Highspot and Smartsheet both believe in internships as important levers for hiring and building diverse teams, as springboards for people entering the engineering field, and as worthy investments in the future of tech workers.
Smartsheet’s internship program onboards large cohorts of university graduates with an extensive internal support network. Highspot primarily invests in community partnerships with mission-driven educators including Ada Developers Academy, Year Up, and Rainier Scholars.
For both of our companies, the rapid shift to remote internships beginning in 2020 was a major adjustment for everyone involved.
As Highspot’s VP of Engineering Operations and Reliability, I partnered with Smartsheet’s University Programs Manager Lauren Houk to dive into what we’ve collectively learned. In this article, we share context on why internships matter, the challenges of moving from in-person to remote internships, and the solutions we’ve discovered.
Why Internships Matter
There’s an overwhelming “engineers’ market” for job-seeking software developers, with tens of thousands of unfilled jobs across the United States. But most jobs in the industry require real-world experience, which means that aspiring engineers, full of energy, agility, and ambition, enter a job market where years of experience is the number that counts the most. This creates a serious barrier to entry into one of the most lucrative professional fields.
A software engineering internship bridges an aspiring developer’s education with an entry-level software engineering job. In a well-structured internship, an intern learns about the real world of engineering, gets career coaching from management, and obtains hands-on experience with expert mentoring. The experience can be transformative for the intern’s professional growth and for their career opportunities.
Essential Components of a Successful Internship
Mentorship is at the core of a successful internship. A great mentor supports, motivates, champions, and appropriately challenges an intern. They know when to step up and when to step back; they are attentive and adaptive to the intern’s learning style; they foster the intern’s powers of inquiry and curiosity to set them on a path of continuous learning.
At Highspot and at Smartsheet, we intentionally separate the roles of Manager and Mentor. Whereas the mentor’s primary mission is to teach, challenge, and champion, the manager’s role is to listen, equip, and provide regular, actionable feedback and support.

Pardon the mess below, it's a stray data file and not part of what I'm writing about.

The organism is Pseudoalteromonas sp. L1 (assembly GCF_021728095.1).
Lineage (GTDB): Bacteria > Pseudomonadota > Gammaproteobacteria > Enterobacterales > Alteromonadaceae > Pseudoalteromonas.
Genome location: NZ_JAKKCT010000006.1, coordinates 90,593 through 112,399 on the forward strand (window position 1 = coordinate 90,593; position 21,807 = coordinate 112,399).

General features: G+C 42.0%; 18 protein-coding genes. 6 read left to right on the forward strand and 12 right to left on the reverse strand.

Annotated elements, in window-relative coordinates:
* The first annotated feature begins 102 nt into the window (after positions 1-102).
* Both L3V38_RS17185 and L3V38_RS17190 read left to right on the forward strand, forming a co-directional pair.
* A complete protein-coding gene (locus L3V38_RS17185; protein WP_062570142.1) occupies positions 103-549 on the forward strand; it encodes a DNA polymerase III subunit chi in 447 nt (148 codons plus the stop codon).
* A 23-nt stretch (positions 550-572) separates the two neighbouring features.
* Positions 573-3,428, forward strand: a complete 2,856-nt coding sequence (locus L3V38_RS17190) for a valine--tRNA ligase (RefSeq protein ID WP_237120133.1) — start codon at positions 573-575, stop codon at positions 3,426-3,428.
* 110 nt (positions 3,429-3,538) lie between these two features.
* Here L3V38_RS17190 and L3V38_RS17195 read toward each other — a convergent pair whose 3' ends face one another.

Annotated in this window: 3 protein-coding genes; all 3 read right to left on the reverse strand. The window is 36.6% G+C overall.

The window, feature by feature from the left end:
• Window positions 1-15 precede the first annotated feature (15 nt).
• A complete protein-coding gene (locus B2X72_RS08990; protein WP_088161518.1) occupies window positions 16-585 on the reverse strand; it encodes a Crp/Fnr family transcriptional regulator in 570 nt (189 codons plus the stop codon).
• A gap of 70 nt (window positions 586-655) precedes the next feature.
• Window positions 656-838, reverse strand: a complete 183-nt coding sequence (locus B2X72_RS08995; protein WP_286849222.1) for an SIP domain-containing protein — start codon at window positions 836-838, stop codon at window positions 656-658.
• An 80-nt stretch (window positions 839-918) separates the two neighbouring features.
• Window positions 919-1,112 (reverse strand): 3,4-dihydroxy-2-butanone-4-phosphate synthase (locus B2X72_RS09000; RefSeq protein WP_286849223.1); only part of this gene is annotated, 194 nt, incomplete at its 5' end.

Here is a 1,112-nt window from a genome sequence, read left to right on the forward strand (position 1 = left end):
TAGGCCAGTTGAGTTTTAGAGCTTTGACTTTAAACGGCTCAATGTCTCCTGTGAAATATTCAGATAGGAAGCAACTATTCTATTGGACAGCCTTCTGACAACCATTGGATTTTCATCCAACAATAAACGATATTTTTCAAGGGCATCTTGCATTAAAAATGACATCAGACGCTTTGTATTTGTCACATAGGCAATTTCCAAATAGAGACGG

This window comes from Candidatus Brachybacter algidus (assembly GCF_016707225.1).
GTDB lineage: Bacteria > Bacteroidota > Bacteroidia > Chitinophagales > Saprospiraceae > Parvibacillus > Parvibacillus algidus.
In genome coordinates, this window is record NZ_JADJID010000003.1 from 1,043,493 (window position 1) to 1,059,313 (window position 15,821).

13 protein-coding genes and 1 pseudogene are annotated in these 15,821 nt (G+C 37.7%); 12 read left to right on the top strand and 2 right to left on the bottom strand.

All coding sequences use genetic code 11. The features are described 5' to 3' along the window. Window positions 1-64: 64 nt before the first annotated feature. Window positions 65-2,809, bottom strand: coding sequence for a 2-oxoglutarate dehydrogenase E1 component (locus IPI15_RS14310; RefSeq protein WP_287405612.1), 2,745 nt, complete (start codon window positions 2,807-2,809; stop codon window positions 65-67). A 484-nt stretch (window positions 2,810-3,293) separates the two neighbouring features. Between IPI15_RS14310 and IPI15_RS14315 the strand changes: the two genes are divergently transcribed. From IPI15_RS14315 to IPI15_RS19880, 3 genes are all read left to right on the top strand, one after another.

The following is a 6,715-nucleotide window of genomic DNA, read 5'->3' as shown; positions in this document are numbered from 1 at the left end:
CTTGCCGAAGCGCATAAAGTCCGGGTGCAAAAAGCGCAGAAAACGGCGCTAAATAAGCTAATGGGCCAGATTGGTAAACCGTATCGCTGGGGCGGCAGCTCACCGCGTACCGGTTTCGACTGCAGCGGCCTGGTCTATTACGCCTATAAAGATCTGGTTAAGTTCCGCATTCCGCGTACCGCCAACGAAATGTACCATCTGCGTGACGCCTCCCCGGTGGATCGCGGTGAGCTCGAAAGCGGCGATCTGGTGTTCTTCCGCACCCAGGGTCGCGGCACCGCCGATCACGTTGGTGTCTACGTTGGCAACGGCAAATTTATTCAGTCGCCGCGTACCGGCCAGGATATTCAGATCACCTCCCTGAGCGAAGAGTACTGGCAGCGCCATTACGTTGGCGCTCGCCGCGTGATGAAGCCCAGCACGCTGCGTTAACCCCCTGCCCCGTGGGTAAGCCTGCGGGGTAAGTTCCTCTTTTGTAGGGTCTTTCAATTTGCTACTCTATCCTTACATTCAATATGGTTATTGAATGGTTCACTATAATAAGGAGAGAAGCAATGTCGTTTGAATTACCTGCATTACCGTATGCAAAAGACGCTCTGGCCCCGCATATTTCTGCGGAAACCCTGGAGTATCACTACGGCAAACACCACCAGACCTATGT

Access to other company leaders also enhances the intern’s experience. Smartsheet hosts a Leadership Panel Series that gives interns first-hand access to advice from senior leaders and encourages them to ask questions.
Intentional, Structured Program
At Highspot, most internships are six months long. Interns take part in Highspot GROW, our week-long company onboarding and product orientation, after which they complete their technical onboarding. Their internship plan also includes learning milestones, regular 1:1s with their manager, a midpoint review, and periodic mentor and peer feedback opportunities.
At Smartsheet, internship programs are three months long, a timeframe that demands a proven and efficient structure. Smartsheet begins with a Day One plan that ensures the intern can hit the ground running with access to all of the right people and tools.
“The team helped me create a plan for my internship project, which guided my summer journey at Smartsheet,” explained Mandy Lin, a former intern and now full-time Software Engineer at Smartsheet. Thanks to “efficient time management and abundant support,” Mandy said, she was “able to ramp quickly, get familiar with the product, learn new tools, and ensure a timely delivery.”
How Going Remote Has Complicated Internships
New obstacles to access
Access is what internships are all about: access to a great mentor, to a manager, to peers on your team, and to new kinds of partners, like quality assurance, TPMs, Product Managers, UX Designers, and more. Working remotely makes it hard to discover and get to know these essential partners.